– Samyukta Iyer, I B.A. English
The wildfire that is Section 377 has been sweeping across the country, and unless you’ve been living under a rock, you’d know the basics of it. Section 377 of the Indian Penal Code criminalises carnal intercourse that goes against the natural order- including bestiality, sodomy, and oral intercourse. Simply put, it criminalises consensual,unnatural sexual acts of heterosexuals, and more famously protested is that it holds against law any such act between two people of the same gender, i.e., the LGBTQIA+ community, targeting gay men, lesbians, and bisexual people most viciously. Now the fairness of this law must be called into question; two consenting adults of the same gender who may engage in sex with each other will be punished with up to ten years of imprisonment, but a rapist is punished with only seven years in prison. Can you imagine the kind of message this law sends out to people?
Fun fact: Section 377 was written into the Indian law by the British Raj in 1861. However, the British had the good sense to make homosexuality legal in 1967 in England and Wales, while we, well, we held on to it.
The history of Section 377 is vast and controversial. In brief, it was introduced in 1860, and in 2009, the Delhi High Court struck down this law, but it was re-criminalised in 2013 by the Supreme Court. On 27 April 2016, five eminent personalities- Navtej Singh Johar, Sunil Mehra, Ritu Dalmia, Aman Nath, and Ayesha Kapur- from the LGBT community filed a fresh writ petition in the Supreme Court challenging the constitutionality of Section 377 of the Indian Penal Code. The petition was placed before Justice S.A. Bobde and Justice A.K. Bhushan on 29 June 2016 where an order was passed to post the matter before the Chief Justice of India, Justice Dipak Misra for appropriate orders. The case then went into cold storage. On 8 January2018, the matter was listed to be heard by the CJI’s bench, which passed an order stating that the case will be heard by the Constitutional Bench, where it would be heard afresh. The verdict is likely to come before October 2nd, before the tenure of the CJI ends.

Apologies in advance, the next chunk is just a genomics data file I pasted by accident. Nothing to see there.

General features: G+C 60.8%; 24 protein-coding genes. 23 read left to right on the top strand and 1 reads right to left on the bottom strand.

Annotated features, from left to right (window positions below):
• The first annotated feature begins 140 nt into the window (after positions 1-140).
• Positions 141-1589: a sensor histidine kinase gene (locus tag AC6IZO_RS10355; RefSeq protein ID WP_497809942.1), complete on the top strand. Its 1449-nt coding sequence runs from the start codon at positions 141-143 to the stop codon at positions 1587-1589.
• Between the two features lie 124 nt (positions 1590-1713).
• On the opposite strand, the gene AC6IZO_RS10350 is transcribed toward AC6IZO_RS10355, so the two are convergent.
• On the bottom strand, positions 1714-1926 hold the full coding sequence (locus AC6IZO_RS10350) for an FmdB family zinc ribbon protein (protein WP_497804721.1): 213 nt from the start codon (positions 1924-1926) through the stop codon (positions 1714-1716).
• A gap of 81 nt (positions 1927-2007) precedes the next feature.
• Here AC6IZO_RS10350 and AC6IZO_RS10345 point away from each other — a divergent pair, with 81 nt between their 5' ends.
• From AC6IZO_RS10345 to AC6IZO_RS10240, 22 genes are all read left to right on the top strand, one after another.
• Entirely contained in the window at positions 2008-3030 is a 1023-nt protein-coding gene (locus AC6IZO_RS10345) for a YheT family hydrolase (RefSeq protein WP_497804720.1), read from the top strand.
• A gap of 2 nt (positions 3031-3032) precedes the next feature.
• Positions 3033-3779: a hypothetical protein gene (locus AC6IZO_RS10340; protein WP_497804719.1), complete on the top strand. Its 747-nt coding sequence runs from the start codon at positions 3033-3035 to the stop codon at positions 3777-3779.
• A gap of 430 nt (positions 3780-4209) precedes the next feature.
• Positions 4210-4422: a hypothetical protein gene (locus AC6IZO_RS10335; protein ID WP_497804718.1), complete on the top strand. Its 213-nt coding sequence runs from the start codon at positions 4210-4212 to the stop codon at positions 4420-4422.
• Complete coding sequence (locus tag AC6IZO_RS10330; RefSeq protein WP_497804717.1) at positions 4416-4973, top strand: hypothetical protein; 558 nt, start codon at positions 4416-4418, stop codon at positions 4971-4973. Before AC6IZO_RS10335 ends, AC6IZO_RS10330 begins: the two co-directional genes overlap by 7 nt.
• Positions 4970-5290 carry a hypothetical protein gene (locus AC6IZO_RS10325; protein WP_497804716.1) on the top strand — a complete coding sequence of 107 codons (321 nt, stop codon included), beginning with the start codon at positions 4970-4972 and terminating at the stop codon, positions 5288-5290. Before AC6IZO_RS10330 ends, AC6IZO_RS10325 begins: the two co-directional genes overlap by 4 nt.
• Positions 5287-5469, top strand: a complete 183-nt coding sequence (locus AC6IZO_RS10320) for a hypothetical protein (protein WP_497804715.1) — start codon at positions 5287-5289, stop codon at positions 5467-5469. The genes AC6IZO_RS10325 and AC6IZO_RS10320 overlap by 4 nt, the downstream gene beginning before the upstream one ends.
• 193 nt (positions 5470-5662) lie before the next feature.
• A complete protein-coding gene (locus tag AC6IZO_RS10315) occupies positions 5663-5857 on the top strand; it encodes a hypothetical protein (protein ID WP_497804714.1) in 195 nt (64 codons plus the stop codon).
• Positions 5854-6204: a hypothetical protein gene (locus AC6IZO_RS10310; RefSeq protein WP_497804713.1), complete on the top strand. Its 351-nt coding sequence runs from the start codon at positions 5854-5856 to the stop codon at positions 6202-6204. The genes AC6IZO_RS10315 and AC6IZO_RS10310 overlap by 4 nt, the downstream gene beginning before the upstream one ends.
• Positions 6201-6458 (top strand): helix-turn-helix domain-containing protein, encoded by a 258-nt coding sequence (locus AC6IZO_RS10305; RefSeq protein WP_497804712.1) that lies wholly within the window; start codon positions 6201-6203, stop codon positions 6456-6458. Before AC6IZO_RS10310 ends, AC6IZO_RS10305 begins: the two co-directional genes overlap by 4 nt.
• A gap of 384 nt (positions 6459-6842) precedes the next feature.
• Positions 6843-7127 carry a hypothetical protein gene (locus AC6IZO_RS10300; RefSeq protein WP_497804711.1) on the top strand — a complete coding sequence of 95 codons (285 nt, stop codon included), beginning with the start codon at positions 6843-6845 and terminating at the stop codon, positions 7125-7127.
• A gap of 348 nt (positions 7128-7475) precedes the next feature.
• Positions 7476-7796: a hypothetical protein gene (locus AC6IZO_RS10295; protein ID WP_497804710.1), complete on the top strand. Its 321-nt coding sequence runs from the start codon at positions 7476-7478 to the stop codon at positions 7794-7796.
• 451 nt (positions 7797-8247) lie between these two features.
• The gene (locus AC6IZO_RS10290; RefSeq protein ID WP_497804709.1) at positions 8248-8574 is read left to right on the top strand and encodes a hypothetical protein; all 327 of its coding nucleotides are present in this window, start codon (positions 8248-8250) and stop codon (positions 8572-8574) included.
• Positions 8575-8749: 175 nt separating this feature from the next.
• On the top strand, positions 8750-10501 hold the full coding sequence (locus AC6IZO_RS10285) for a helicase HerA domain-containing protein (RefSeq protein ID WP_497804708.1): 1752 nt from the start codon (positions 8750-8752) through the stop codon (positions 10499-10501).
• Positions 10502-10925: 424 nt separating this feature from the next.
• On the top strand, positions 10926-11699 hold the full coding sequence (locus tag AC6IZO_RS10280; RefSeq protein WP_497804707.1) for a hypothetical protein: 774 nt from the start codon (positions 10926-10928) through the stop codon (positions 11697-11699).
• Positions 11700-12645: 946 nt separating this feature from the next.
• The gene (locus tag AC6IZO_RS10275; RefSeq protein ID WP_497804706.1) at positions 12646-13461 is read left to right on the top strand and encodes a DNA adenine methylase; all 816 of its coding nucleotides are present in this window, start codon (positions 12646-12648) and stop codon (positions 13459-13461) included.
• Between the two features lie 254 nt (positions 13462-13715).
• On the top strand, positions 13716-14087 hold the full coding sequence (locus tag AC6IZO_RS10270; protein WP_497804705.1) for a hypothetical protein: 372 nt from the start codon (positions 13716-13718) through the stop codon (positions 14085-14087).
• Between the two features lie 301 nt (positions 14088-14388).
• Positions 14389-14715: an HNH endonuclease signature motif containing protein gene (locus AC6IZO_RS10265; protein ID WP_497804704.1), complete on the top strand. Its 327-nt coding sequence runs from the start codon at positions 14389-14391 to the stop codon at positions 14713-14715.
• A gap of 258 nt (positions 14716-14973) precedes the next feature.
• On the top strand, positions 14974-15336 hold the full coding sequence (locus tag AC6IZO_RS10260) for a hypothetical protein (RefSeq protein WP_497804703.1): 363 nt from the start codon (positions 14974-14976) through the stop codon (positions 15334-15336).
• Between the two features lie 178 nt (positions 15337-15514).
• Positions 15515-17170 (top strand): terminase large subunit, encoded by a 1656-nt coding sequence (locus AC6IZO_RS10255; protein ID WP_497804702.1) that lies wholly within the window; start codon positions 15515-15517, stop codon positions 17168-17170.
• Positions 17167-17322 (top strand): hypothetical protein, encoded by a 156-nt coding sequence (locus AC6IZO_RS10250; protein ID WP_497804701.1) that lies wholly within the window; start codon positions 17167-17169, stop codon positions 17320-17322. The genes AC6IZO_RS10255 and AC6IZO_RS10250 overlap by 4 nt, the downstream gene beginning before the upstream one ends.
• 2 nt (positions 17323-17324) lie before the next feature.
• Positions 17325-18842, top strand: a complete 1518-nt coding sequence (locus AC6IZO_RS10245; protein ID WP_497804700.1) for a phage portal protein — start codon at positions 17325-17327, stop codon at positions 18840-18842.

To the more conservative Indians who worry about creation and reproduction, per-haps we must remind you that we are 1.4 billion people in India itself. Population is never going to be a problem for us. In fact, what we need is people who can adopt the thousands of orphans and abandoned babies who will never have good homes. Do you know who’s more likely to adopt them? Gay people.
Prudish as Indian people are, we must wake up and acknowledge that sexual orientation is not a mental illness and must be respected as part of a person’s identity. It is about having a choice, and revoking Section 377 would be a violation of the Fundamental Rights guaranteed by the Constitution- the right to privacy has been upheld as a fundamental right since 24 August 2017 under Article 21, Part III of the Constitution. By criminalising sexual orientation, we are essentially discriminating in the worst way against the LGBTQIA+ community and stripping them of the dignity and privacy they deserve as human beings. It’s time we confront our prejudices and act against it.